Wing Walker, Jane Wicker of Bristow, Dies in Plane Crash

| June 23, 2013 | 0 Comments | News

Photo of Jane Wicker from her Facebook Page: Jane Wicker Airshows

Wing-Walker, Jane Wicker, 44, who died in a plane crash at the Vectren Air Show at Ohio’s Dayton International Airport, was a resident of Bristow. Wicker died in the plane crash at 12:45 p.m. Saturday, June 22.

Wicker was a solo aerobatics wing-walker recognized by the International Council of Airshows, Inc.

Wicker’s death was announced nationally via the media, but on her The Jane Wicker Airshows Facebook page, there was a personal message.

It read, “It is with sad hearts that we announce that Jane Wicker and Charlie Schwenker were tragically killed while performing at the Vectren Dayton Airshow. We ask for your prayers for the families and privacy of all involved to allow them time to grieve and work through these events.”

No spectators were hurt in the crash.

One of Wicker’s last updates on Facebook said, “In Dayton, ready to rock this town. Had a great drive. Must get to bed if I want to be fresh for those 6:40 and 7:10 a.m. interviews.”

In her last television interview, with Dayton’s News Station, WDTN, Wicker seemed enthusiastic as she explained her profession.

“I actually climb out of the airplane while its in flight and walk all over it and climb all over it and entertain the crowd that way,” Wicker said. “I don’t do it for the money. I do it because it’s just so fun, and I get the opportunity to show people something they have just never seen before.”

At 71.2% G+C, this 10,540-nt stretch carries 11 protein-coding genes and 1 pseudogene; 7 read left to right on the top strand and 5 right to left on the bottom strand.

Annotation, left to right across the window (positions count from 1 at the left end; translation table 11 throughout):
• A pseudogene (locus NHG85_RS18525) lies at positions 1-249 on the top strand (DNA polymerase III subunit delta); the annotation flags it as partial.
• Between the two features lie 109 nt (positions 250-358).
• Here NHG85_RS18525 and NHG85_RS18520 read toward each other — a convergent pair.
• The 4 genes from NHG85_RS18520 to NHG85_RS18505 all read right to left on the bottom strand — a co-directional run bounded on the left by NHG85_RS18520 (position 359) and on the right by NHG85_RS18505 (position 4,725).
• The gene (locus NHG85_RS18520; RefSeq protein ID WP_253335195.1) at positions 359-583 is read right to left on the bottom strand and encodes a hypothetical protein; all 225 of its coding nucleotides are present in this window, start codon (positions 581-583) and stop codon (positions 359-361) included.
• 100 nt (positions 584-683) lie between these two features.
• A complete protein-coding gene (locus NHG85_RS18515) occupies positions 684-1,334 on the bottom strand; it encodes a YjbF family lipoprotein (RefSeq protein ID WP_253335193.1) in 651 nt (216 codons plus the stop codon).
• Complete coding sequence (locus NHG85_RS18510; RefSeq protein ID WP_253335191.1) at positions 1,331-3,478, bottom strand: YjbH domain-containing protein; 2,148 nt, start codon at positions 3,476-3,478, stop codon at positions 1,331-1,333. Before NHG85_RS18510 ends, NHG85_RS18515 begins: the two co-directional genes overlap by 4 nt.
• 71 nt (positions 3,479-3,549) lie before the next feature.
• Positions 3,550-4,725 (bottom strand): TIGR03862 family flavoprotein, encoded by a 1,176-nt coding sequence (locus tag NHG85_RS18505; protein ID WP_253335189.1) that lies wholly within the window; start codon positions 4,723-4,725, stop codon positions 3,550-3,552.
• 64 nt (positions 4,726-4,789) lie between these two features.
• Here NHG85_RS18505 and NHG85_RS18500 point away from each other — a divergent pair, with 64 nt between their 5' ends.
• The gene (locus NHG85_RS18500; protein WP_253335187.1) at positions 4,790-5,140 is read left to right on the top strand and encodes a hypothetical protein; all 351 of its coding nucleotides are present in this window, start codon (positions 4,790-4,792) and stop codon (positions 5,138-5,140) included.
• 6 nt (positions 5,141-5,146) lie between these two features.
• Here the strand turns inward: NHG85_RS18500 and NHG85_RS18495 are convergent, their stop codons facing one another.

Responding to an ad in a Fauquier County newspaper, Wicker decided to try a daring profession.

Wicker hanging on the wings of a bi-plane in flight.

“I thought it would be fun to try,” Wicker said.

In the interview, she also tells news reporters how she walks along the wings with no safety line, harness or parachute. One of her signature maneuvers involves hanging underneath the wing by her feet, which she said no one else does.

Wicker said she’s a budget analyst by day, but much like Wonder Woman, has a second, more exciting profession that helps her to ward off boredom.

National news sources say they do not yet know the cause of the crash.

Pilot Charlie Schwenker was also a Northern Virginia resident who lived in Oakton.

Attendees of the air show told the Associated Press they noticed that something had gone wrong and the plane was flying too low.

When Wicker spoke to WDTN-TV in an interview, she told them, “I’m never nervous or scared because I know if I do everything as I usually do, everything’s going to be just fine.”

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